July 14, 2005
New York police to warn public on suicide bombers
By Christine Kearney
NEW YORK (Reuters) - Police in New York will board city
buses and subway trains and teach passengers how to recognize
suicide bombers, officials said on Thursday in the wake of the
deadly blasts blamed on such bombers in London.
New York, hardest hit by the attacks of Sept. 11, 2001, has
been spared suicide bomb attacks such as those that plague
daily life in Iraq and have frequently shaken Israel.
The bombings of three subways and a bus in London last
week, which killed at least 53 people, were Britain's first
Alerting the public to identify suicide bombers is part of
a broader plan to step up warnings on New York's public
transportation system of possible terror-related activity,
The idea of alerting people face-to-face comes after the
New York Police Department got a positive public response when
a city police officer who was searching a bus the day of the
London bombings spoke to commuters about being aware of
suspicious activity, said Police Commissioner Raymond Kelly.
"It is kind of unique to be on a bus to be able to do
that," Kelly said at a news conference. "In reality, we can't
do it on every bus, but I think we are going to use that where
we can, where it is reasonable to do it."
New York's 37,000-member police force is already on high
alert, working overtime with bomb-sniffing dogs to patrol
subways, buses, ferries and prominent buildings, and the
warnings about suicide bombers will be added to those efforts,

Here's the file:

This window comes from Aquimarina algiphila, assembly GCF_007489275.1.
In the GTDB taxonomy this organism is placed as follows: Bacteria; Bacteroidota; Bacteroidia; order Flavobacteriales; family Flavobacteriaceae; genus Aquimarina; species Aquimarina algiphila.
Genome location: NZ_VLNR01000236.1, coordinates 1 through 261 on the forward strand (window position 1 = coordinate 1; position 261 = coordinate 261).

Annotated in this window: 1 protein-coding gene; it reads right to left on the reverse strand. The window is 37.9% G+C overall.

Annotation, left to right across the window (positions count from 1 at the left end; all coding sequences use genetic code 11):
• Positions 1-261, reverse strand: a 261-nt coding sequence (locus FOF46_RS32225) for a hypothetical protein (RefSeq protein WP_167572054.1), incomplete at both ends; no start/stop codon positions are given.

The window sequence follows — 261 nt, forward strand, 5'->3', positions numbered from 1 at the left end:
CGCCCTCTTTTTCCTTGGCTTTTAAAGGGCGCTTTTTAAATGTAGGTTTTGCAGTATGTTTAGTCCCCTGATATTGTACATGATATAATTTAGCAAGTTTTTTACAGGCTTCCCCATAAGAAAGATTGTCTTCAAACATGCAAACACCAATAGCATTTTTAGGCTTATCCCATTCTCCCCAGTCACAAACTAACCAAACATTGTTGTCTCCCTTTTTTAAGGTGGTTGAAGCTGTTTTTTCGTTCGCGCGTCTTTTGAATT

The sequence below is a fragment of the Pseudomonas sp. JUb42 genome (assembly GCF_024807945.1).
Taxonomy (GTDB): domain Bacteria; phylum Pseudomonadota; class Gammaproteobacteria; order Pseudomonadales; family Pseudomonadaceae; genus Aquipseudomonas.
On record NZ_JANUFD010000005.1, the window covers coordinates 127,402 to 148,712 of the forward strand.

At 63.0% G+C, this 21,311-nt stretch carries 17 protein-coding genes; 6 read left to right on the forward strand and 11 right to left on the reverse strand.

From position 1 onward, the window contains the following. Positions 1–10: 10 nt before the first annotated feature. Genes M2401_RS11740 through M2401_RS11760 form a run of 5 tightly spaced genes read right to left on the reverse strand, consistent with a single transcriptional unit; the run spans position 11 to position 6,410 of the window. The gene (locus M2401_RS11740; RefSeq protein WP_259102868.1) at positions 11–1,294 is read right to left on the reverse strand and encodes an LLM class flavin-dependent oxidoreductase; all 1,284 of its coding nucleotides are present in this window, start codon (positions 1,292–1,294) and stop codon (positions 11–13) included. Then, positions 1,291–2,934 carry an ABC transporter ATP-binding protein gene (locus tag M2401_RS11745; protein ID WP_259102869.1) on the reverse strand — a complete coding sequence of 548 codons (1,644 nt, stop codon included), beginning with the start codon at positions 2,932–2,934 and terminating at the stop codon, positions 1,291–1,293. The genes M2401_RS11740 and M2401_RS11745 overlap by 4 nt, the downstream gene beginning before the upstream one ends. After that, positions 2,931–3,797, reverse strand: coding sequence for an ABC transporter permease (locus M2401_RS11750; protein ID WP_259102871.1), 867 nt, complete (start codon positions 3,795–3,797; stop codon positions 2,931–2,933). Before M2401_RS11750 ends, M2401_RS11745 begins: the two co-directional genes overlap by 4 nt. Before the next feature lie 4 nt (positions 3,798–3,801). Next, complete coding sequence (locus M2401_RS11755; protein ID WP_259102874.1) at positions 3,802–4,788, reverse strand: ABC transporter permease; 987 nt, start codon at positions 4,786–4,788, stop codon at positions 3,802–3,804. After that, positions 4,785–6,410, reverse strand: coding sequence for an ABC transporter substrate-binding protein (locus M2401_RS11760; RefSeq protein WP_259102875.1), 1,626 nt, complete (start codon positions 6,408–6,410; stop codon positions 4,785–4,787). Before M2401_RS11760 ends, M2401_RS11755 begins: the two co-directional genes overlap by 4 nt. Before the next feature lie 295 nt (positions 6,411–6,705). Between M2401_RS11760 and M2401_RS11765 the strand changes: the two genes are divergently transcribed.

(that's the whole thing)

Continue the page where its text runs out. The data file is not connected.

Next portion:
"People could be told to look out for bulky clothing in
warmer weather, or people repeatedly returning to a package,"
said Police Department spokesman Paul Browne.
The police commissioner said the city is spending about $1
million a day on overtime pay for police due to the added
security concerns since the London bombings.
Democrats, particularly in New York, have criticized the
administration of President Bush over what they see as a lack
of funds for security of the nation's mass transit systems.
New York officials also have long argued that security
funds should be spent on locations at the greatest risk of
attack and noted that rural states such as Wyoming get more
money than New York on a per capita basis.
New York Mayor Michael Bloomberg said it would be a
"dereliction of duty" if the U.S. Congress did not direct funds
toward areas at highest risk of attack.
"When you catch a potential terrorist, he doesn't have a
map of a cornfield, he has a map of New York City or a
building," the mayor said.
New York's regional transit agency acknowledged this week
it has been slow to spend more than $600 million budgeted to
protect the system against a potential attack, with only $30
million of that money spent since 2002, according to The new
"The easy way out would be to spend the money quickly,
without a thorough analysis of the cost and benefit,"
Metropolitan Transportation Authority Chairman Peter Kalikow
told the Times.
Kalikow said a lack of reliable technologies made it
difficult to determine how best to defend the transit network.
"The technology for this kind of stuff is still emerging,"
he told the newspaper.